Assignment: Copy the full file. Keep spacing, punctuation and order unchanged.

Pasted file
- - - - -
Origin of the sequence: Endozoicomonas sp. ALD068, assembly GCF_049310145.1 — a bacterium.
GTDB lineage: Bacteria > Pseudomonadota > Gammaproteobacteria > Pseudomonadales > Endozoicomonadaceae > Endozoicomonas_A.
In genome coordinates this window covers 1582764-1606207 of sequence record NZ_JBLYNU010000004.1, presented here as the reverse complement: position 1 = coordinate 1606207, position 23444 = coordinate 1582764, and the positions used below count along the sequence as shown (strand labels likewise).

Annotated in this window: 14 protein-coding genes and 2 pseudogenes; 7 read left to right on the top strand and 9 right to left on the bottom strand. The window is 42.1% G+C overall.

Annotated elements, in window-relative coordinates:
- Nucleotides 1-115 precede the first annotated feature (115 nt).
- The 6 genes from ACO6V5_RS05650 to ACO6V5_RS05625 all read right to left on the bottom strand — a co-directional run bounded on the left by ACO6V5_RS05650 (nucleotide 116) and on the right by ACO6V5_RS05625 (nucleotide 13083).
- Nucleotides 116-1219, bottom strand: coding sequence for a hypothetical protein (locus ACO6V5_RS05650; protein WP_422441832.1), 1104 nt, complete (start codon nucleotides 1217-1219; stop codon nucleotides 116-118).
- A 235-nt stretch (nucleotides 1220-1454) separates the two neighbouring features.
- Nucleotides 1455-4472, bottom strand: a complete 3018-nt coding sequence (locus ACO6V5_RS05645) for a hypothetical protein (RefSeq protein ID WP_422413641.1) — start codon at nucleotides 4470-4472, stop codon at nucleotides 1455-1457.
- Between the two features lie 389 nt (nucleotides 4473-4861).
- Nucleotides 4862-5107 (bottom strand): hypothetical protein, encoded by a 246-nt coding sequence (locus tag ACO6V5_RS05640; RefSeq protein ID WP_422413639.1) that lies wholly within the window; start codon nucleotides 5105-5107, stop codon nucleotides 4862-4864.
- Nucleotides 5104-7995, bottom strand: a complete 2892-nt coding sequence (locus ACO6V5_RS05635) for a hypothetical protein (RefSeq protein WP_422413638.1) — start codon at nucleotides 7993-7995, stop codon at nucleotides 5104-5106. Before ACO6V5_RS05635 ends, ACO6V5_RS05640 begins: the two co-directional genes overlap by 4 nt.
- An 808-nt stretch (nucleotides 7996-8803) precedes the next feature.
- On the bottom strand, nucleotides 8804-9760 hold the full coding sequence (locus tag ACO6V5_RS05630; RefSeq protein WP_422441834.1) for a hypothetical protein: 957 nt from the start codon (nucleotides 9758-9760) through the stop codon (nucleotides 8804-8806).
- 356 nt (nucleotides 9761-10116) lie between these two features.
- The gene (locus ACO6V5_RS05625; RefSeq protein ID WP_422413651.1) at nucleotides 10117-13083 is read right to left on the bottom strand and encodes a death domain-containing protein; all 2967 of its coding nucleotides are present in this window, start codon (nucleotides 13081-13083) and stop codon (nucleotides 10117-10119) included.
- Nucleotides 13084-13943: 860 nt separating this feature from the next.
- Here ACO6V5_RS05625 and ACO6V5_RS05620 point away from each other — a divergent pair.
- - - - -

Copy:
Origin of the sequence: Endozoicomonas sp. ALD068, assembly GCF_049310145.1 — a bacterium.
GTDB lineage: Bacteria > Pseudomonadota > Gammaproteobacteria > Pseudomonadales > Endozoicomonadaceae > Endozoicomonas_A.
In genome coordinates this window covers 1582764-1606207 of sequence record NZ_JBLYNU010000004.1, presented here as the reverse complement: position 1 = coordinate 1606207, position 23444 = coordinate 1582764, and the positions used below count along the sequence as shown (strand labels likewise).

Annotated in this window: 14 protein-coding genes and 2 pseudogenes; 7 read left to right on the top strand and 9 right to left on the bottom strand. The window is 42.1% G+C overall.

Annotated elements, in window-relative coordinates:
- Nucleotides 1-115 precede the first annotated feature (115 nt).
- The 6 genes from ACO6V5_RS05650 to ACO6V5_RS05625 all read right to left on the bottom strand — a co-directional run bounded on the left by ACO6V5_RS05650 (nucleotide 116) and on the right by ACO6V5_RS05625 (nucleotide 13083).
- Nucleotides 116-1219, bottom strand: coding sequence for a hypothetical protein (locus ACO6V5_RS05650; protein WP_422441832.1), 1104 nt, complete (start codon nucleotides 1217-1219; stop codon nucleotides 116-118).
- A 235-nt stretch (nucleotides 1220-1454) separates the two neighbouring features.
- Nucleotides 1455-4472, bottom strand: a complete 3018-nt coding sequence (locus ACO6V5_RS05645) for a hypothetical protein (RefSeq protein ID WP_422413641.1) — start codon at nucleotides 4470-4472, stop codon at nucleotides 1455-1457.
- Between the two features lie 389 nt (nucleotides 4473-4861).
- Nucleotides 4862-5107 (bottom strand): hypothetical protein, encoded by a 246-nt coding sequence (locus tag ACO6V5_RS05640; RefSeq protein ID WP_422413639.1) that lies wholly within the window; start codon nucleotides 5105-5107, stop codon nucleotides 4862-4864.
- Nucleotides 5104-7995, bottom strand: a complete 2892-nt coding sequence (locus ACO6V5_RS05635) for a hypothetical protein (RefSeq protein WP_422413638.1) — start codon at nucleotides 7993-7995, stop codon at nucleotides 5104-5106. Before ACO6V5_RS05635 ends, ACO6V5_RS05640 begins: the two co-directional genes overlap by 4 nt.
- An 808-nt stretch (nucleotides 7996-8803) precedes the next feature.
- On the bottom strand, nucleotides 8804-9760 hold the full coding sequence (locus tag ACO6V5_RS05630; RefSeq protein WP_422441834.1) for a hypothetical protein: 957 nt from the start codon (nucleotides 9758-9760) through the stop codon (nucleotides 8804-8806).
- 356 nt (nucleotides 9761-10116) lie between these two features.
- The gene (locus ACO6V5_RS05625; RefSeq protein ID WP_422413651.1) at nucleotides 10117-13083 is read right to left on the bottom strand and encodes a death domain-containing protein; all 2967 of its coding nucleotides are present in this window, start codon (nucleotides 13081-13083) and stop codon (nucleotides 10117-10119) included.
- Nucleotides 13084-13943: 860 nt separating this feature from the next.
- Here ACO6V5_RS05625 and ACO6V5_RS05620 point away from each other — a divergent pair.